aseball coach expresses need for new stadium

[bold on]John R. Carter[bold off][fm][bold on][bold off][bold on][bold off]Staff Reporter[fm]
For 19 years, baseball coach John Anderson has been calling the shots for the Gophers from the dugout at Siebert Field, making him the longest tenured coach at the University.
His five Big Ten titles and 11 NCAA appearances put him with the likes of Bernie Bierman, John Mariucci and Dick Siebert as one of the most successful coaches – in any sport – in Minnesota history.
But come June 30th, Andersons contract will be up. Though hes not planning on leaving the Gophers any time soon, Anderson does want to get one thing straight before signing a new contract.
And its not what you might think.
[bold on][bold off]The whole contract is not about the money, Anderson said. What (the University) has offered me wont make me the highest paid coach in the Big Ten. Im not demanding that.
What Anderson is demanding is the go-ahead from the University to build a new baseball stadium. The current one, which has been in place since 1971, has become obsolete.
The bathrooms are cramped. The concession stand is small. Temporary stands are used as permanent ones. And trying to find parking near the stadium is like trying to park in Manhattan.
But thats just the beginning. Thats what the casual fan can observe after attending a game at Siebert.
What they cant see are the many other effects the stadium has on the baseball program, such as recruiting.
When kids come to your school, they want to know where theyre going to play and where theyre going to practice, Anderson said. There are more and more quality college baseball facilities in the country than there has ever been.
Over the past year, the soccer and softball teams have both moved into new stadiums. In the coming years, the womens hockey and mens and womens tennis teams will also get new facilities.
Financially, the University funded significant amounts of these new facilities. But with Title IX and the gender equity conflicts, that may not be possible for a baseball stadium that Anderson said would cost somewhere between $5 to $7 million.
So Anderson said hes willing to begin an effort where the baseball program will raise all the money itself.
Although he said it wont be an easy task to raise the money, Anderson believes the history of Minnesota baseball will fuel the fund-raising efforts.
Its about the program, Anderson said. Its about all the great players and all the tradition and all the history here. I think the program deserves it.
It would appear that funding doesnt seem to be a barrier. The only barrier is the University, which must give approval for Anderson and the baseball program to begin organizing plans – including location, size, etc. – to build a stadium. So far, that hasnt happened.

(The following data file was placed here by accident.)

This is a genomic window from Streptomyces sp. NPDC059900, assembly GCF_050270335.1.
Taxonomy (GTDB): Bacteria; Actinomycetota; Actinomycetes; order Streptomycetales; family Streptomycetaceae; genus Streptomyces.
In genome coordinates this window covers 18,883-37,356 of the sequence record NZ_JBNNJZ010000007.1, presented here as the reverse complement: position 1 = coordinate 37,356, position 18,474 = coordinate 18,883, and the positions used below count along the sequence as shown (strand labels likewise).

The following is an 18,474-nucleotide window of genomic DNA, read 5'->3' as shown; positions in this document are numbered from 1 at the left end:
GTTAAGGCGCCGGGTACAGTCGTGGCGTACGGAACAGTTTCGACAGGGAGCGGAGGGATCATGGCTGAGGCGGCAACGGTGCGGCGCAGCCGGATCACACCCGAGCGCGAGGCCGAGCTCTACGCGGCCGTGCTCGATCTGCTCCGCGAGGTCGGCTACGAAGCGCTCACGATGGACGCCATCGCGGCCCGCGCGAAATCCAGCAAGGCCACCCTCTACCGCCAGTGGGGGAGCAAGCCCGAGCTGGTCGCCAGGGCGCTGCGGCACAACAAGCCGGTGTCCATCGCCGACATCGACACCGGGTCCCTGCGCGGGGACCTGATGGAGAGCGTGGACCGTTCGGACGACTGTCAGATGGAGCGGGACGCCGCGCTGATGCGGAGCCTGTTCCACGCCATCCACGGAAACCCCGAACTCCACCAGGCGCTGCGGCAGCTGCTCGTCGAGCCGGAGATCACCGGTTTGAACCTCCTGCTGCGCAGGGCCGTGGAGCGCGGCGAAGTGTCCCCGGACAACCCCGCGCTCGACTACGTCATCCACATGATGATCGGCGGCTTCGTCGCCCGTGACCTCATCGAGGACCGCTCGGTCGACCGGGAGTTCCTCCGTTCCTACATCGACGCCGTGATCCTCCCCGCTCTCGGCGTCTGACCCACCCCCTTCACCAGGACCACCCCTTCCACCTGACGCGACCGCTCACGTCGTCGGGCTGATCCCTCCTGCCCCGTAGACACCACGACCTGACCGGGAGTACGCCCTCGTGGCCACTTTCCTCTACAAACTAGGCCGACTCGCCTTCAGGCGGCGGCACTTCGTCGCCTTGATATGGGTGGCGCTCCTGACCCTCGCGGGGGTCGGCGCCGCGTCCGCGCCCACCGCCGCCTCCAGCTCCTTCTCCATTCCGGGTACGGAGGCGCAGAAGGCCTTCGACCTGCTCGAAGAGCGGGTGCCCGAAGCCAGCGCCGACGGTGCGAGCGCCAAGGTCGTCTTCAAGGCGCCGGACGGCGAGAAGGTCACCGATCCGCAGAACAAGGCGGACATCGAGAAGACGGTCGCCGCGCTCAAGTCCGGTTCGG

The issue for me right now is trying to get a sense of where the University is at in terms of our baseball program and what commitment theyre willing to make, Anderson said.
If the University is willing to make a commitment, were going to continue to have a first-class baseball program. Then Im interested in making a commitment.
If Anderson doesnt get the go-ahead in the next month, it doesnt mean his tenure at Minnesota is over.
Because of his seniority, Anderson cannot be released without just cause. If, for some reason, the University decides not to renew his contract, they would have to give Anderson a years notice.
All Anderson wants is to see Minnesota baseball carry on the history built since the 1800s.
A history that has produced three national championships and major-league greats such as Paul Molitor and Dave Winfield.
He doesnt feel that can happen in the current stadium.
I dont think we can be successful here in this program in the next 30 years without addressing this issue, he said.
The issue isnt new either. Anderson said hes been trying for years to get a new stadium, but not until now – with his contract almost up – has the issue raised so many eyebrows.
Ive been trying for five years to get this thing to move forward, Anderson said. Were five years later and were no further along than we were five years ago. We already wasted five years in my opinion.
Time isnt on the Gophers side. Anderson feels if the stadium isnt built soon, the baseball program will develop the same problems that plagued the football team from the late 1980s until Glen Mason arrived in 1997.
Youre going to lose your tradition eventually, because the people around you are going to grow, Anderson said. And if you stay the same youre dying.
We cant continue to stay the same, because well fall behind. Then well wake up one day and realize, You know what? We cant compete in our own league anymore for a Big Ten championship. We cant compete nationally any longer to get into the NCAA tournament. And people are going to say What happened? So we have to shed some awareness on this issue.
[italic on]John R. Carter is the sports editor and [italic off][italic on]welcomes comments at [italic off][italic on][email protected][italic off]